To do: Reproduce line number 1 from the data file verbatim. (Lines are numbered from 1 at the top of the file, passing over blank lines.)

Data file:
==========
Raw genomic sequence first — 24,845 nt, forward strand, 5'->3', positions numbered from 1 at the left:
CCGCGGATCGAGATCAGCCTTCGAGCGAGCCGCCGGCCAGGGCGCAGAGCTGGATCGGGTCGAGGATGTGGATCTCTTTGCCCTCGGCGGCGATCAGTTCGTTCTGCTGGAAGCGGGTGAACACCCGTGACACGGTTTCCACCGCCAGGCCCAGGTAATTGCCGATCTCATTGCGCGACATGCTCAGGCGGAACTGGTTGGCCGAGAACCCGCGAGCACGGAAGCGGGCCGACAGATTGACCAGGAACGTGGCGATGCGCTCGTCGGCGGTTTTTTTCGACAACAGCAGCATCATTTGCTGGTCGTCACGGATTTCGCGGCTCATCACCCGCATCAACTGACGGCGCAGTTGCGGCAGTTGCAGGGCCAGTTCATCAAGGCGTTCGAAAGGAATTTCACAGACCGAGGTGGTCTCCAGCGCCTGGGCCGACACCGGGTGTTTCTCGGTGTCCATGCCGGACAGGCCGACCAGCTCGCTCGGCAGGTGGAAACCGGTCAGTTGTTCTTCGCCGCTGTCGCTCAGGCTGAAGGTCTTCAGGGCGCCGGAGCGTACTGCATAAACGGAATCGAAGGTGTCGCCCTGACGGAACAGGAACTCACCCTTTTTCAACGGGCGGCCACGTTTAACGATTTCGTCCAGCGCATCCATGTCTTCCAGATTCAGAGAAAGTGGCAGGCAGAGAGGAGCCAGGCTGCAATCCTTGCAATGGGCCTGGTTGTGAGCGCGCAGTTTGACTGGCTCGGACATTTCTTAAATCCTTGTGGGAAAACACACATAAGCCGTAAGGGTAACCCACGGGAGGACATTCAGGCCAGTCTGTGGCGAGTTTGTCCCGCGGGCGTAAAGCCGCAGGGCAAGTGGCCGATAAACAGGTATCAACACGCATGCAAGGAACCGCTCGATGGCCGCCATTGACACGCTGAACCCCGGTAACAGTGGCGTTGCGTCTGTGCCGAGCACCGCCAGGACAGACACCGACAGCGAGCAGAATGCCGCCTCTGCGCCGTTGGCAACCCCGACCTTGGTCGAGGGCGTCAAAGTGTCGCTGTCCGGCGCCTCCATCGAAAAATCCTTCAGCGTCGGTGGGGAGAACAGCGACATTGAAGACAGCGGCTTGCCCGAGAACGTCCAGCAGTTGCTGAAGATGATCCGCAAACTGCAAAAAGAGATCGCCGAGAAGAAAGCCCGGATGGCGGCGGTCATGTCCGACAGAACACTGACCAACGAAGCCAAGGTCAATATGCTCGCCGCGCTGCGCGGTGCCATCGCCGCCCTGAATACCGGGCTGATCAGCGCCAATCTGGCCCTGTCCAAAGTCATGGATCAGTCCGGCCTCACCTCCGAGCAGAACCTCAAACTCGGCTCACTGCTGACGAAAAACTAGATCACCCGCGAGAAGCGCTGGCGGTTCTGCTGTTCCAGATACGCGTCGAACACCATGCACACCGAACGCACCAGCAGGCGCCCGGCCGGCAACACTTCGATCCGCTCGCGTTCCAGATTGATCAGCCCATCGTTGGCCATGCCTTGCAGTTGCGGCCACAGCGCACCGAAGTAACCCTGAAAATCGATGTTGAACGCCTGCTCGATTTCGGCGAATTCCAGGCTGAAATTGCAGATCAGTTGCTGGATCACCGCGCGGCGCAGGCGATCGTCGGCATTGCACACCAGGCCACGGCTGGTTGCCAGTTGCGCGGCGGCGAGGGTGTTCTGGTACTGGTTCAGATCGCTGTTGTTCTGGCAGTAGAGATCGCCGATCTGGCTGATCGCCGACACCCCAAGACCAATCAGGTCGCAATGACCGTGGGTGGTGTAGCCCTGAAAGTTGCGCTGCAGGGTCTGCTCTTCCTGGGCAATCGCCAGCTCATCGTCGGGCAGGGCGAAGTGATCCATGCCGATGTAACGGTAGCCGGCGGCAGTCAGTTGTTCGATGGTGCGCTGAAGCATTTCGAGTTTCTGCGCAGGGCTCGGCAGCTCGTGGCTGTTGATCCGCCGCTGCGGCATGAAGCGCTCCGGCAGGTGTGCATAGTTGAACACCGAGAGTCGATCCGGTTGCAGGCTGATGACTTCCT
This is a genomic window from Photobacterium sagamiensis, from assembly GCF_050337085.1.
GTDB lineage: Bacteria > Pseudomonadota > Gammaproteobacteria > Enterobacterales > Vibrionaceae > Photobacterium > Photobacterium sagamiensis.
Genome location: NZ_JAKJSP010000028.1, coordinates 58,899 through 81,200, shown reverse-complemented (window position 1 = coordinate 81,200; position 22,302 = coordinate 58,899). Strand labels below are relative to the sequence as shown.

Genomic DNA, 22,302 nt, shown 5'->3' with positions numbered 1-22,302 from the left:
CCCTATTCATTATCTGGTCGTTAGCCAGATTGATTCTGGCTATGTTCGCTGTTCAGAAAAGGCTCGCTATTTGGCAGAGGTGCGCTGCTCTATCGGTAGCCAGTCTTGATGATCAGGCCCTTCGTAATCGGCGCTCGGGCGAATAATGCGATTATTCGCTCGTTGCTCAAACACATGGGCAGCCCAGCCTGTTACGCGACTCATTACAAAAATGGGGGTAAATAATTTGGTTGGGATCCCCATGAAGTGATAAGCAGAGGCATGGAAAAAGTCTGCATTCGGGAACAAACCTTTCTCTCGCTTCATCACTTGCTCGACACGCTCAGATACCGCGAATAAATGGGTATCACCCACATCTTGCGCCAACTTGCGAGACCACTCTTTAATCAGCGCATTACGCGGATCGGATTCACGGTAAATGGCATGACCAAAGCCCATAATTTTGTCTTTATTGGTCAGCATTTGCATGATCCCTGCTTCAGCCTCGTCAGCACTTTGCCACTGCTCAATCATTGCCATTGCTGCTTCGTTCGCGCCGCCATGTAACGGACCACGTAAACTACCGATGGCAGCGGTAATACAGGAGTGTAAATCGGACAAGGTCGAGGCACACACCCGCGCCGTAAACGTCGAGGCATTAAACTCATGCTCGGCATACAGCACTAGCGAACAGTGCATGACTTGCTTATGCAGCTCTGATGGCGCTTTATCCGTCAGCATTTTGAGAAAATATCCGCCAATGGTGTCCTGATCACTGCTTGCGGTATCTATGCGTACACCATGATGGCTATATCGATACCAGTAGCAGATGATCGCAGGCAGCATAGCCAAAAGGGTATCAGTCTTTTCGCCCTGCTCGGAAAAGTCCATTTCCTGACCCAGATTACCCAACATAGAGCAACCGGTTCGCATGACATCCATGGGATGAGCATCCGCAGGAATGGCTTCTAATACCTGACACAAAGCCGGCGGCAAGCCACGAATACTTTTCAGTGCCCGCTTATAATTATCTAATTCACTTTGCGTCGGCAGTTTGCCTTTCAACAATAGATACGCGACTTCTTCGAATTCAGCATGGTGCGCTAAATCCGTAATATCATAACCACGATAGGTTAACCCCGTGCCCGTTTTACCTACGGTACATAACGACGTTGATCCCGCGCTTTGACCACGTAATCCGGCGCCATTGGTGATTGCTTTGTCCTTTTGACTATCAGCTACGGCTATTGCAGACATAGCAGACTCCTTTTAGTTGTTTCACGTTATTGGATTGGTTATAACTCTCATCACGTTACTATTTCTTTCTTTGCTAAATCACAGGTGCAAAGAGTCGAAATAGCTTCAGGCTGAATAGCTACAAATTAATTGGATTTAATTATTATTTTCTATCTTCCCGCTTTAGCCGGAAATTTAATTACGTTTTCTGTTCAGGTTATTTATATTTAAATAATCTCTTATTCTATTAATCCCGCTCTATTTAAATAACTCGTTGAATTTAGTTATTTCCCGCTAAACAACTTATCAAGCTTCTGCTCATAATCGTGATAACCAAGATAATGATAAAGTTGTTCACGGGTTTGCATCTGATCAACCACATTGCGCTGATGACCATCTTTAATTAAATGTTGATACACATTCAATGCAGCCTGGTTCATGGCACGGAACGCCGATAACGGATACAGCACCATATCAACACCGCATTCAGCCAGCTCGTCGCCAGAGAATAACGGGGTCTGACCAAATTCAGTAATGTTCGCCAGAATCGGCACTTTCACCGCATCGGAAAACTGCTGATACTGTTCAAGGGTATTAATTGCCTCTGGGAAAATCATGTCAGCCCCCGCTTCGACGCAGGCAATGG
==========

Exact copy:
Raw genomic sequence first — 24,845 nt, forward strand, 5'->3', positions numbered from 1 at the left: